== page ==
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Do 2 laser beams interfere?

by DParlevliet
Tags: beams, interfere, laser
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DParlevliet
#1
Nov6-13, 03:37 PM
P: 133
I have a question about this old (closed) Thead about the quote:

"....but also two separate very low intensity laser beams have been sent through single slits to a common detector and a diffraction pattern resulted. The intensity was so low that the probability of a (semi-classical) photon being between the slits and the screen was close to zero." (from Oz)

I suppose two lasers don't each emit a photon at the same time. So if one photon is emitted by one laser (and not by the other laser) with which wave does the photon interfere?
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jtbell
#2
Nov6-13, 03:57 PM
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My understanding is that in such an experiment, the two lasers have to be coupled or "locked" to each other in such a way that there is no information about which laser any individual photon comes from. This makes it analgous to a double-slit experiment with a single laser as a source, in which there is no information about which slit any individual photon passes through.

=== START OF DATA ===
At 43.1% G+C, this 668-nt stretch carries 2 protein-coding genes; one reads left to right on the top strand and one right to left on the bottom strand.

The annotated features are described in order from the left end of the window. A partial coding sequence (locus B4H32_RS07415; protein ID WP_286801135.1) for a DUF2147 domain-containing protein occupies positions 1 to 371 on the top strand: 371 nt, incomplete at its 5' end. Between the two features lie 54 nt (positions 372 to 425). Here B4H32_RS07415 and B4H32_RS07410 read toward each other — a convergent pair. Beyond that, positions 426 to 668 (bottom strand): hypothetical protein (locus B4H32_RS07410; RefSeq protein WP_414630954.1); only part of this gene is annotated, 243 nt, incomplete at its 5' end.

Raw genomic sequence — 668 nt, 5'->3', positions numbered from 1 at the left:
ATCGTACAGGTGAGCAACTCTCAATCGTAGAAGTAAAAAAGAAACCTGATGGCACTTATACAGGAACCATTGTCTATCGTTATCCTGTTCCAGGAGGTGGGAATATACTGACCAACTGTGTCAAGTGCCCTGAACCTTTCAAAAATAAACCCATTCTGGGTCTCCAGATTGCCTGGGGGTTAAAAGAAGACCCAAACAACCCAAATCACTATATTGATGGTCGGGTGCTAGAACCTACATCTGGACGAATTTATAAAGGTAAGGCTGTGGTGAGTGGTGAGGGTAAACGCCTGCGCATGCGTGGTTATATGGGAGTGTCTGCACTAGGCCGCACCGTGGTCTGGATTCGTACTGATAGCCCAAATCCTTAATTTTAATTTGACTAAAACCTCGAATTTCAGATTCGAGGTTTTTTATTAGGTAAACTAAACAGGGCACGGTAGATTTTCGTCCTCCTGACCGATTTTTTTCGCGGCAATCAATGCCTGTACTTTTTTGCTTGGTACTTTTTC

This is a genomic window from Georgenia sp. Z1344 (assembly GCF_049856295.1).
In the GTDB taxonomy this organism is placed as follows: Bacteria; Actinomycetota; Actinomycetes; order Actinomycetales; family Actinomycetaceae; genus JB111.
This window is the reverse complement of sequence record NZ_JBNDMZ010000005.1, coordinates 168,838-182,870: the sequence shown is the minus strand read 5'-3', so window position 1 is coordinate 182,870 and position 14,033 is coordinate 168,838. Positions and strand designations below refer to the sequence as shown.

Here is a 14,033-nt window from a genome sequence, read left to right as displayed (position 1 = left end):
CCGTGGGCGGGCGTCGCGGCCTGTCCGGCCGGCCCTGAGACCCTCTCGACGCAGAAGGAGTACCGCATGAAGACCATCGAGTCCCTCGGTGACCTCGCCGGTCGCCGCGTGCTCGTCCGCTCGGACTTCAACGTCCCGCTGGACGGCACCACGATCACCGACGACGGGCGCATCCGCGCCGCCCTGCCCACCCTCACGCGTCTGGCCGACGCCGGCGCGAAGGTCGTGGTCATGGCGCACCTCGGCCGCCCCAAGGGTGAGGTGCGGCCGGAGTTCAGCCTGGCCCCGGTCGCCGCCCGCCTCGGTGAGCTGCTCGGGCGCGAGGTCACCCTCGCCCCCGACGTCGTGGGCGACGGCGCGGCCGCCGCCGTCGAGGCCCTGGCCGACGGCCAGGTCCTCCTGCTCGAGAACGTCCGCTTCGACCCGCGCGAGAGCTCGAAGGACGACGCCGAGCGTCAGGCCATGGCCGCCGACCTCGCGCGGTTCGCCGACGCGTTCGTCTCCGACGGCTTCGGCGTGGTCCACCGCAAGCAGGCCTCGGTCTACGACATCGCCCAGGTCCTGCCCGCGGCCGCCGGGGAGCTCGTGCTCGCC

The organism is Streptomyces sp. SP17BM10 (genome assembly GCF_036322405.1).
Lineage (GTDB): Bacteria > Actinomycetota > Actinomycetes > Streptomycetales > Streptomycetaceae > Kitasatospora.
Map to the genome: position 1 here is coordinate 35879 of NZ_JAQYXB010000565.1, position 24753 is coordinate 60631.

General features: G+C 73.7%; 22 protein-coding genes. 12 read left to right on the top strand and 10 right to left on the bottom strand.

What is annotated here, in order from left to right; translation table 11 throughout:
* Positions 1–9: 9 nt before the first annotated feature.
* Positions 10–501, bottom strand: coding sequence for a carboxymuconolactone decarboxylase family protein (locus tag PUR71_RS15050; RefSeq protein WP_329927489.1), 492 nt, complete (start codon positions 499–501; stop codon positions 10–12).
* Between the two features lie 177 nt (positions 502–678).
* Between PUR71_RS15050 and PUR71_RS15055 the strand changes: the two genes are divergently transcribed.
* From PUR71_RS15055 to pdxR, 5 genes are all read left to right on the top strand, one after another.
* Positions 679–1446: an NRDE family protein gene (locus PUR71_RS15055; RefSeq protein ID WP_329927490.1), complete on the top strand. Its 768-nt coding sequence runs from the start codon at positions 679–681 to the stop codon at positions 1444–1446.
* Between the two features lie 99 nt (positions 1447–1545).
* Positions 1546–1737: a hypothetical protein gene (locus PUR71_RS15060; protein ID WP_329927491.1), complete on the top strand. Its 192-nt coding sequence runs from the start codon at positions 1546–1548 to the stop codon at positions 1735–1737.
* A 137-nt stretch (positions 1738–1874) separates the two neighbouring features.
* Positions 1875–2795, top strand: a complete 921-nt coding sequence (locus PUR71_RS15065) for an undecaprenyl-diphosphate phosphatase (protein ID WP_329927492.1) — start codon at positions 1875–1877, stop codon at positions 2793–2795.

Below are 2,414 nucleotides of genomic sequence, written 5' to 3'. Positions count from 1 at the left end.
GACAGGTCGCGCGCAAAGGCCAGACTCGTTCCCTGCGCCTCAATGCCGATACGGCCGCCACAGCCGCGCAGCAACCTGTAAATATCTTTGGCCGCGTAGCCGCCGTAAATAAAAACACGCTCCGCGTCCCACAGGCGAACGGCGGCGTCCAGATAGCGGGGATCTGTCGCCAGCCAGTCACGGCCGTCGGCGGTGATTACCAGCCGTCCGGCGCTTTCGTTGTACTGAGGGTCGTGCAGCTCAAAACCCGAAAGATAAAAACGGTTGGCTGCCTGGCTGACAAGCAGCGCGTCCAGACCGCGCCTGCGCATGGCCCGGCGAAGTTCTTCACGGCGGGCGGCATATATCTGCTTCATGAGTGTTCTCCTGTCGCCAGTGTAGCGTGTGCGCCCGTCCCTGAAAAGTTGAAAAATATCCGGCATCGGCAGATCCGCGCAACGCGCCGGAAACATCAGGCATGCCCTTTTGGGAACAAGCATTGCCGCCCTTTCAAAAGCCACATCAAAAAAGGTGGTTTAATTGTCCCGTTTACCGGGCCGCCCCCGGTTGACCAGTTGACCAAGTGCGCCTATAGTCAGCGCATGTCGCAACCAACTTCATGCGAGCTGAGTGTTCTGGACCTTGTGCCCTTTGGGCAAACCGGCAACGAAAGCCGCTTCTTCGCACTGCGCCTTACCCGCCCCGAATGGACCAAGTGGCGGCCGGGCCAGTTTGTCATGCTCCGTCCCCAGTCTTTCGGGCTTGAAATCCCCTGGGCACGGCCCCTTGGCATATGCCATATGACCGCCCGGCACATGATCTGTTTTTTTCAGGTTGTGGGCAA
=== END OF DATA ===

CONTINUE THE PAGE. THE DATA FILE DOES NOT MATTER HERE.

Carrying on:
DParlevliet
#3
Nov7-13, 05:59 AM
P: 133
Two lasers must be synchronizes to be sure that the photons has the same phase. But can lasers be locked that both also emit a photon at the same time?


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